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A Little Help From Your Friends: Crowdsourcing Commercial Investments

February 10, 2015

John, Paul, George and Ringo combined their talents to become one of the most successful bands of all time. Now, commercial real estate investors are taking a cue from The Beatles and raising capital by combining investments gathered through crowdsourcing.

Legalized in 2012 by the JOBS Act, crowdsourcing allows developers to raise capital from a large number of accredited investors through an online platform. In most cases, prospective investors log in to the platform and, after confirming that they qualify as accredited investors, review listings of potential CRE investments. Interested real estate investors will then commit capital toward the purchase of a specific property. The platform combines all investments – sometimes including capital from the platform itself – into a single or special purpose entity (SPE) that will acquire or invest in the property.

If you’re considering using crowdsourcing, there are platform restrictions to keep in mind. On a federal level, crowdsourcing platforms are structured pursuant to SEC rules under the JOBS Act. Among other requirements, these rules limit the number of investors who can invest in a project, the amount of compensation platforms may require and the amount of investments that can be made. State-level restrictions may throw licensing, record-keeping, reporting, downside disclosures and more into the mix. All of these restrictions can create issues for large CRE projects, so careful consideration is required.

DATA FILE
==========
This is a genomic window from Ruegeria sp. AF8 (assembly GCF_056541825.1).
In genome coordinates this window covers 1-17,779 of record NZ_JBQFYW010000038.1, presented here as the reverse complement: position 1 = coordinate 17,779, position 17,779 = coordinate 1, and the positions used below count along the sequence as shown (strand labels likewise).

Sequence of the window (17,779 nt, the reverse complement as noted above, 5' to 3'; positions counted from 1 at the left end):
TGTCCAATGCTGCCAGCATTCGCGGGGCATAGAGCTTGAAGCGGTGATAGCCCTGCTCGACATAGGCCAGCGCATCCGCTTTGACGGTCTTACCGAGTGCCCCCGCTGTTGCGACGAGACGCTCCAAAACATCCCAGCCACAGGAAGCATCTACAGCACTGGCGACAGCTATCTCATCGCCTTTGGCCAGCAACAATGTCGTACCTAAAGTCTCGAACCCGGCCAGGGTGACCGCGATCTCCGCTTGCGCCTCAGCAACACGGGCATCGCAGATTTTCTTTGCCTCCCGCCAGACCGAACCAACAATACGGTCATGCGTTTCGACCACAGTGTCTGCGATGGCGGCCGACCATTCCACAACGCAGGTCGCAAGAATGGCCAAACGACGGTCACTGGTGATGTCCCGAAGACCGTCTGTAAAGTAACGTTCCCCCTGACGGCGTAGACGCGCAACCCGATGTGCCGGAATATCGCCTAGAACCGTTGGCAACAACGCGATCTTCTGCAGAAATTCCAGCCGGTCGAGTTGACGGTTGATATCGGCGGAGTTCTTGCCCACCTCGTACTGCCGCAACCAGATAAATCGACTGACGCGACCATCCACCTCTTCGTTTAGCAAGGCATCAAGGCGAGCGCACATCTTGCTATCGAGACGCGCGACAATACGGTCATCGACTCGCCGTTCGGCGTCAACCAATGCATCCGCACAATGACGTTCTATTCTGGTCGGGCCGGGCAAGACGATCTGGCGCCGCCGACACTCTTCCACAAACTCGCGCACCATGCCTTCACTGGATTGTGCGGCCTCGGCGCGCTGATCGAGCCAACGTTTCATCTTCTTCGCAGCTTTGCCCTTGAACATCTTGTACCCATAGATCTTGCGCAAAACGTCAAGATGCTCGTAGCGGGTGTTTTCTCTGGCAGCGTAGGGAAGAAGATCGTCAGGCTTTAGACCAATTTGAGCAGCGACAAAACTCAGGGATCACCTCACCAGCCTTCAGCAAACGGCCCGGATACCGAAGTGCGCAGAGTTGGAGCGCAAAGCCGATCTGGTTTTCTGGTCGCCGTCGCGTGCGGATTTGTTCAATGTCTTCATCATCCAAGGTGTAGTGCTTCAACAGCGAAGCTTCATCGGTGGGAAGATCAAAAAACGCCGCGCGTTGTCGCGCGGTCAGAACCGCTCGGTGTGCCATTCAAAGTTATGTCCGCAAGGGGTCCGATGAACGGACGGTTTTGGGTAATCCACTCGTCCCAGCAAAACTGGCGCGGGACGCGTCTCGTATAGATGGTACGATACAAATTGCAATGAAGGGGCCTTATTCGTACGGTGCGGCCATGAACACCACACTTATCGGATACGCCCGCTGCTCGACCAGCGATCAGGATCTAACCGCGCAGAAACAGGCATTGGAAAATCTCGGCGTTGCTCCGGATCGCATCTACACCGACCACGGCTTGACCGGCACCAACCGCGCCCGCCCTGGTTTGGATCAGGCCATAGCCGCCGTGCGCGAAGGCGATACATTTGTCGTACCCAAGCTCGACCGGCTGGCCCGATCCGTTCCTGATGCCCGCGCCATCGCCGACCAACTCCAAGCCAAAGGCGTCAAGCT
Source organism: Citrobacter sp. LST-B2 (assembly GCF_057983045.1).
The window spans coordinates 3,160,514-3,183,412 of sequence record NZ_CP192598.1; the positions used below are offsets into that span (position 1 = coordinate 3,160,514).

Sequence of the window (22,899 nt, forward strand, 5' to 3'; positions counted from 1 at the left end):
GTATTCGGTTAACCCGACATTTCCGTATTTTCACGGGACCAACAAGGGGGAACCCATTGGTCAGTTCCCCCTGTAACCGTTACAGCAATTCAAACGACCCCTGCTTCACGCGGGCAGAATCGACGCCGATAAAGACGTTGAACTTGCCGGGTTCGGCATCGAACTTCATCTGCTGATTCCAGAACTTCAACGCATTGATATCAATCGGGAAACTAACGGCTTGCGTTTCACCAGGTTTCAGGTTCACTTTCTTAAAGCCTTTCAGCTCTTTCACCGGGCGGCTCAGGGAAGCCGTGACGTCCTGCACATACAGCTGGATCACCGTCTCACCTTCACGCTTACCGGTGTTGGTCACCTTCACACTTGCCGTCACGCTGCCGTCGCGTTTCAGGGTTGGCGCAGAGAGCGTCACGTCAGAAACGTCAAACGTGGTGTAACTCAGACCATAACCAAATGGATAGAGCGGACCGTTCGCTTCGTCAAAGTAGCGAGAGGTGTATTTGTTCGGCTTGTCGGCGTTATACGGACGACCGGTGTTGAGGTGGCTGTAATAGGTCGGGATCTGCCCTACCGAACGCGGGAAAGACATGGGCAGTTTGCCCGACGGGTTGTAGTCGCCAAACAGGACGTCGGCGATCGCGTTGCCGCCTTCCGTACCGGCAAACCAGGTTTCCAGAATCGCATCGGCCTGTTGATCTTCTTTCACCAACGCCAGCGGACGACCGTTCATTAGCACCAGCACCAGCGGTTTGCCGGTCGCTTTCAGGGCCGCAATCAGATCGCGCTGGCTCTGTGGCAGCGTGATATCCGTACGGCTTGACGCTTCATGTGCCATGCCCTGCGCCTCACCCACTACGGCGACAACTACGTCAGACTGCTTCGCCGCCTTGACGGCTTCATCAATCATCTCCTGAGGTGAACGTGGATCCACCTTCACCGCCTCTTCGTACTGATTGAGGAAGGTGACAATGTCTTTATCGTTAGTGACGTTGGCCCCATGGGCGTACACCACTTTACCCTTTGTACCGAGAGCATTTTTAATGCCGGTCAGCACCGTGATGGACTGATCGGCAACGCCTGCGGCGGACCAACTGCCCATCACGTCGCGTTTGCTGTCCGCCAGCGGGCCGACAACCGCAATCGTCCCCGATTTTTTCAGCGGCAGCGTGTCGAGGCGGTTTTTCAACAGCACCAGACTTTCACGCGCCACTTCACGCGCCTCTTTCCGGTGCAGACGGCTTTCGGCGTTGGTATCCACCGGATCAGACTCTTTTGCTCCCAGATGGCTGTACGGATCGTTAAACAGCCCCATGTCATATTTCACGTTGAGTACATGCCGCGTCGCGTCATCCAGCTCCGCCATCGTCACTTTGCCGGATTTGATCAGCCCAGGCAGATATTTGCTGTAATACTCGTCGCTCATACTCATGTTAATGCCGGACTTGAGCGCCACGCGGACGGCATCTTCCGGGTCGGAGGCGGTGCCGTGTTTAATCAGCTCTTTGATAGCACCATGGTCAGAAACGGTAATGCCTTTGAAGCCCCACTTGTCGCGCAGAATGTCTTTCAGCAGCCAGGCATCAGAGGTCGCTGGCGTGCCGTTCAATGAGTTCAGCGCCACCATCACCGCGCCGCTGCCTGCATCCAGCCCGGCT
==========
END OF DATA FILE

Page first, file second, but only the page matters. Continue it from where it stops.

As a developer, the consideration needed for crowdsourcing doesn’t end with the platform. How will the venture be structured to account for the crowdsourced SPE, and what priority will that investment have? Developers should also determine what obligations they’ll have directly to the SPE investors and/or the crowdsourcing platform. Plus, the level of control SPE investors will have over the construction plans should be clearly outlined.

Lenders and investors considering crowdsourced funding see the other side of things. They should discover the nature of their security interest, if any, in the property, as well as the priority of their interest as compared to other investors participating in the development. Payment from the developers and rights in the event of a default are also major factors. Investors should be careful to ensure that projects are well capitalized and diversified to guard against failure, and due diligence should be complete.

When it all comes together harmoniously, investors and developers can collaborate to create exciting opportunities in the commercial real estate market.

Want to know more about crowdsourcing or other exciting developments in commercial real estate? Speak to the professionals at Intelica. We can help you find the right opportunity.